Thursday, January 24, 2013

Mastery of Design: Queen Victoria’s Diamonds, 1858

The Coronation Necklace and Earrings
R. S. Garrard & Co., 1858
Commissioned by Queen Victoria
The Royal Collection

Queen Victoria believed that a monarch should always look the part. Jewelry, she thought (quite correctly) when worn properly was one of the best ways to convey the sense of dignity, grandeur and nobility required of a ruler. The best stone for this was the diamond. Queen Victoria loved diamonds—she enjoyed wearing them. For the Queen, like many of us, diamonds put one in mind of tasteful magnificence. Given Queen Victoria’s diminutive size—she was not even five feet tall—she was quite sensitive about the scale of her jewelry. She desired large stones, but in settings that were appropriate for her stature. Many of the pieces of jewelry that she inherited were remade so that the scale would suit her small frame. Her beloved Prince Albert supervised all of the alterations personally.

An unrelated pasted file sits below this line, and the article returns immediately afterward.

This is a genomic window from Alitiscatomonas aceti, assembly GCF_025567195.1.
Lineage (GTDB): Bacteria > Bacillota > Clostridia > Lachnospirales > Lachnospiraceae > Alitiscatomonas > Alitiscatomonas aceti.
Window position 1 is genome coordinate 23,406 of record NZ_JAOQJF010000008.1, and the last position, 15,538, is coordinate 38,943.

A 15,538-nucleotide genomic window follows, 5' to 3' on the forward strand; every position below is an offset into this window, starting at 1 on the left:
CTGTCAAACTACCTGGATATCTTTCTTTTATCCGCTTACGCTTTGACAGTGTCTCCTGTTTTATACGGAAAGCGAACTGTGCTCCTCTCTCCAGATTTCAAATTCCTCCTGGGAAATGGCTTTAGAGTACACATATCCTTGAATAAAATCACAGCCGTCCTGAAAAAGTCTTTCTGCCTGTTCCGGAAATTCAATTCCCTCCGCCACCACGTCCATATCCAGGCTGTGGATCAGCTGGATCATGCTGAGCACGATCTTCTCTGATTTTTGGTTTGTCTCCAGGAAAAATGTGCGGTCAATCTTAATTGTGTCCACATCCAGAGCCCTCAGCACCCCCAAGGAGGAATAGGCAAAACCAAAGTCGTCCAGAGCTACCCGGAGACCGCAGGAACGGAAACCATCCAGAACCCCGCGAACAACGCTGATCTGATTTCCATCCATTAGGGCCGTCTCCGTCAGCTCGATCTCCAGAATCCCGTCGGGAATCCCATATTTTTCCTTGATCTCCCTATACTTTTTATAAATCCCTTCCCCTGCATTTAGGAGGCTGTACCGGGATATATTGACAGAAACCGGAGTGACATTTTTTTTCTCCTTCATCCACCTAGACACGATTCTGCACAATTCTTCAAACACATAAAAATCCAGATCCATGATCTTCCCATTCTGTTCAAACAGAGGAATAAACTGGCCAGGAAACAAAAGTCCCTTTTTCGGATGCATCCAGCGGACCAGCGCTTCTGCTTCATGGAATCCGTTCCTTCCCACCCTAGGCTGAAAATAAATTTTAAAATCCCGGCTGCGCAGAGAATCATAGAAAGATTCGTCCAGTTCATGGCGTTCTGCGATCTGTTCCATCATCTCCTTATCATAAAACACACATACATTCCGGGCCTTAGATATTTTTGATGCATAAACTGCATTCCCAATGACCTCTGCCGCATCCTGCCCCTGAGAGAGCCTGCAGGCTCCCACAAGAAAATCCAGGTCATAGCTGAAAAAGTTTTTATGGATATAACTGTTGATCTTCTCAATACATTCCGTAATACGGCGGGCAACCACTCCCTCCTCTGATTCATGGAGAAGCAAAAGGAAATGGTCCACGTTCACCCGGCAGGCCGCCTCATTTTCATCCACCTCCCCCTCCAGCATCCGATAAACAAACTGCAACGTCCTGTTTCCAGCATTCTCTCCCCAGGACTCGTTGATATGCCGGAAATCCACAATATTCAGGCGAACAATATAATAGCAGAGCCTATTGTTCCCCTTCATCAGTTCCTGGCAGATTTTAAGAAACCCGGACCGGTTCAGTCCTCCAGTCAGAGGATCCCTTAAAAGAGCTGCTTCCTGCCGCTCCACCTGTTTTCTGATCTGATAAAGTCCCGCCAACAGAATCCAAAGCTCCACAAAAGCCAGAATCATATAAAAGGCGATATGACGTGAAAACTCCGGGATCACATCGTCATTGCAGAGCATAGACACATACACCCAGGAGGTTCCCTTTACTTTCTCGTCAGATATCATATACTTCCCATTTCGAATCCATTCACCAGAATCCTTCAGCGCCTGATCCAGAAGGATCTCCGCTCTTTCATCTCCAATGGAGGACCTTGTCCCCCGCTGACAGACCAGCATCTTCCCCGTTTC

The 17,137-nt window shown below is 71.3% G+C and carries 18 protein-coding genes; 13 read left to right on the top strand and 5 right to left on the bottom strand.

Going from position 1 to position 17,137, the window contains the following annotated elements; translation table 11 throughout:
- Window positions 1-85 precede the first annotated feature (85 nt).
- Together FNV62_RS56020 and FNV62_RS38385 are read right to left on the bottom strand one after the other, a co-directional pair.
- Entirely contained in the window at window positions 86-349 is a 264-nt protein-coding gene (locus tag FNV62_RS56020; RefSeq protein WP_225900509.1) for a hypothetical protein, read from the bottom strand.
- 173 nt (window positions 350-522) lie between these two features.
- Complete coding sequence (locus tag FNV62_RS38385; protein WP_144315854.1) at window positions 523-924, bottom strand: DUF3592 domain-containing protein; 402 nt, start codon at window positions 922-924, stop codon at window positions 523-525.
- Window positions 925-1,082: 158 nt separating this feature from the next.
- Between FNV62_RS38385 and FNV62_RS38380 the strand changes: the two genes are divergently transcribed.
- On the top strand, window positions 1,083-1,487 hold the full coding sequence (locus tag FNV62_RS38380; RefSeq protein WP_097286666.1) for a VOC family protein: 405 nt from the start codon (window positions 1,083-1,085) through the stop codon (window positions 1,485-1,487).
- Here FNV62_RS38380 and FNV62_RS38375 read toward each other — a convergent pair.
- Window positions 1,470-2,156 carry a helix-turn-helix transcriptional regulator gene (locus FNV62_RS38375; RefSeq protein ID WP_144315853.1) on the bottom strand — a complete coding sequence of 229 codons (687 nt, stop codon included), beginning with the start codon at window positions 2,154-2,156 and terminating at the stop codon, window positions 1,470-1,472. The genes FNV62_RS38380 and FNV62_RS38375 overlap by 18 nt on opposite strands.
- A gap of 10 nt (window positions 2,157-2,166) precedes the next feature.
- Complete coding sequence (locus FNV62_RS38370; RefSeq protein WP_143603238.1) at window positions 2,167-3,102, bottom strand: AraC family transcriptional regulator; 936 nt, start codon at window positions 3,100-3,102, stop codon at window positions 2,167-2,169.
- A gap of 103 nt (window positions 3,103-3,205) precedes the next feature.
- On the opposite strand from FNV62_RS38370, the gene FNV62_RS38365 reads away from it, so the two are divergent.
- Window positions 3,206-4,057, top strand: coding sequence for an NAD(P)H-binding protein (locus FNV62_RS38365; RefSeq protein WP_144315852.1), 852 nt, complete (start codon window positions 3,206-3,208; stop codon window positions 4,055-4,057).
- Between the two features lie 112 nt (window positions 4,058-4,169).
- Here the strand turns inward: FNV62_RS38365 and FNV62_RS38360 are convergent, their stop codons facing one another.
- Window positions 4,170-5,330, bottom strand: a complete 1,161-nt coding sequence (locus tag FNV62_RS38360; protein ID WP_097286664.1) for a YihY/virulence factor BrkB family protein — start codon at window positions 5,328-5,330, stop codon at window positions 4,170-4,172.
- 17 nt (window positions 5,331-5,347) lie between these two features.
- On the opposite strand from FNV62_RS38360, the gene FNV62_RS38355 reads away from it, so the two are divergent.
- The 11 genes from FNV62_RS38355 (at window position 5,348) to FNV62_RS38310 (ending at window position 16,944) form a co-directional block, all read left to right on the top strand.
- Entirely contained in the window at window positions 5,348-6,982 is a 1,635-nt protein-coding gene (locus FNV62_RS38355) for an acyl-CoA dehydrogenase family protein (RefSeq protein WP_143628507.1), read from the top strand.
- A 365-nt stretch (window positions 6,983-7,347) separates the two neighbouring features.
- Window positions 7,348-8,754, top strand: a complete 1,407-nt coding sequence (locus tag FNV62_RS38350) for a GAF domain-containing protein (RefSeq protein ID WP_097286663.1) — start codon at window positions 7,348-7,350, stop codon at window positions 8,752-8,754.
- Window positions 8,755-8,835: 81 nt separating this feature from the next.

By 1853, all of her most exquisite diamond pieces had been remade by Garrards, The Royal Jewelers at the time. In 1856, she was painted by Franz Winterhalter wearing an exceptional suite of diamonds—her favorite. However, in 1857, some minor unpleasantness with the King of Hanover (he felt that the jewels that had belonged to Queen Charlotte should have been rightfully his and not Victoria’s) caused Queen Victoria to have to give up the majority of her diamonds. Not to fear, however. When you’re the Queen, there are always more diamonds to be had. By 1858, Queen Charlotte’s necklace and earrings had been recreated using stones cleverly culled from a variety of sources. Winterhalter painted Victoria again, in 1859, this time wearing her new diamonds.

Winterhalter's 1859 Portrait
British National Portrait Gallery
This necklace is just too magnificent. The earrings aren’t bad either. I’ll just let them speak for themselves. Victoria loved them so dearly, they were the only diamonds she allowed herself to wear during her extended period of mourning. They reminded her of Prince Albert. Of particular note, these diamonds are now known as “Coronation Necklace.” While Victoria didn’t wear them at her coronation, they have been worn at the 1902, 1911, 1937 and 1953 coronations.

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